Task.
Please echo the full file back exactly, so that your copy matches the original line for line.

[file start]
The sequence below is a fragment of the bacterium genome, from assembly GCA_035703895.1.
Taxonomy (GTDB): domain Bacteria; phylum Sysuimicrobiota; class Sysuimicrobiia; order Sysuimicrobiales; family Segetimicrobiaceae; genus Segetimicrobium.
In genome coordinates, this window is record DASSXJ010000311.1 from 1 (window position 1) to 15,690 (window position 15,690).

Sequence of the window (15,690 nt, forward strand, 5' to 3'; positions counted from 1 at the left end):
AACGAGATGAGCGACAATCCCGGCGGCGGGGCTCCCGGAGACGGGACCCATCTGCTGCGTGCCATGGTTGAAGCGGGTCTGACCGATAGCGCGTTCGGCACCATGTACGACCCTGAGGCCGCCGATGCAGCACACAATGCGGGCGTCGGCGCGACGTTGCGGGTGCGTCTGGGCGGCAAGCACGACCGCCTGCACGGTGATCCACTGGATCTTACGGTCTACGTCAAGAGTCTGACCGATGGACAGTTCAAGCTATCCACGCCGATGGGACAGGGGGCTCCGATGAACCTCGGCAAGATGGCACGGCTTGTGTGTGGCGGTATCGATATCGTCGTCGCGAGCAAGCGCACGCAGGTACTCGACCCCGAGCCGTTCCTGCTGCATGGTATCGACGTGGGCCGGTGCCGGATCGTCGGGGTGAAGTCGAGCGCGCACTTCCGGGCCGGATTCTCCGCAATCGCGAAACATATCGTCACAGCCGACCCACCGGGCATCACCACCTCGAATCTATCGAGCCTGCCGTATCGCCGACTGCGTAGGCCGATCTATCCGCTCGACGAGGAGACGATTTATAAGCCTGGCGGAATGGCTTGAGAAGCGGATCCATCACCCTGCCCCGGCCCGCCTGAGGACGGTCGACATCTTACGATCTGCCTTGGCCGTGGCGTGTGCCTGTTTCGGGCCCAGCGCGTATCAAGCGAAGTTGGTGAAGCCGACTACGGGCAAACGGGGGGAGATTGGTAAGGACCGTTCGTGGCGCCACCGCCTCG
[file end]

The sequence below is a fragment of the bacterium genome, from assembly GCA_035703895.1.
Taxonomy (GTDB): domain Bacteria; phylum Sysuimicrobiota; class Sysuimicrobiia; order Sysuimicrobiales; family Segetimicrobiaceae; genus Segetimicrobium.
In genome coordinates, this window is record DASSXJ010000311.1 from 1 (window position 1) to 15,690 (window position 15,690).

Sequence of the window (15,690 nt, forward strand, 5' to 3'; positions counted from 1 at the left end):
AACGAGATGAGCGACAATCCCGGCGGCGGGGCTCCCGGAGACGGGACCCATCTGCTGCGTGCCATGGTTGAAGCGGGTCTGACCGATAGCGCGTTCGGCACCATGTACGACCCTGAGGCCGCCGATGCAGCACACAATGCGGGCGTCGGCGCGACGTTGCGGGTGCGTCTGGGCGGCAAGCACGACCGCCTGCACGGTGATCCACTGGATCTTACGGTCTACGTCAAGAGTCTGACCGATGGACAGTTCAAGCTATCCACGCCGATGGGACAGGGGGCTCCGATGAACCTCGGCAAGATGGCACGGCTTGTGTGTGGCGGTATCGATATCGTCGTCGCGAGCAAGCGCACGCAGGTACTCGACCCCGAGCCGTTCCTGCTGCATGGTATCGACGTGGGCCGGTGCCGGATCGTCGGGGTGAAGTCGAGCGCGCACTTCCGGGCCGGATTCTCCGCAATCGCGAAACATATCGTCACAGCCGACCCACCGGGCATCACCACCTCGAATCTATCGAGCCTGCCGTATCGCCGACTGCGTAGGCCGATCTATCCGCTCGACGAGGAGACGATTTATAAGCCTGGCGGAATGGCTTGAGAAGCGGATCCATCACCCTGCCCCGGCCCGCCTGAGGACGGTCGACATCTTACGATCTGCCTTGGCCGTGGCGTGTGCCTGTTTCGGGCCCAGCGCGTATCAAGCGAAGTTGGTGAAGCCGACTACGGGCAAACGGGGGGAGATTGGTAAGGACCGTTCGTGGCGCCACCGCCTCG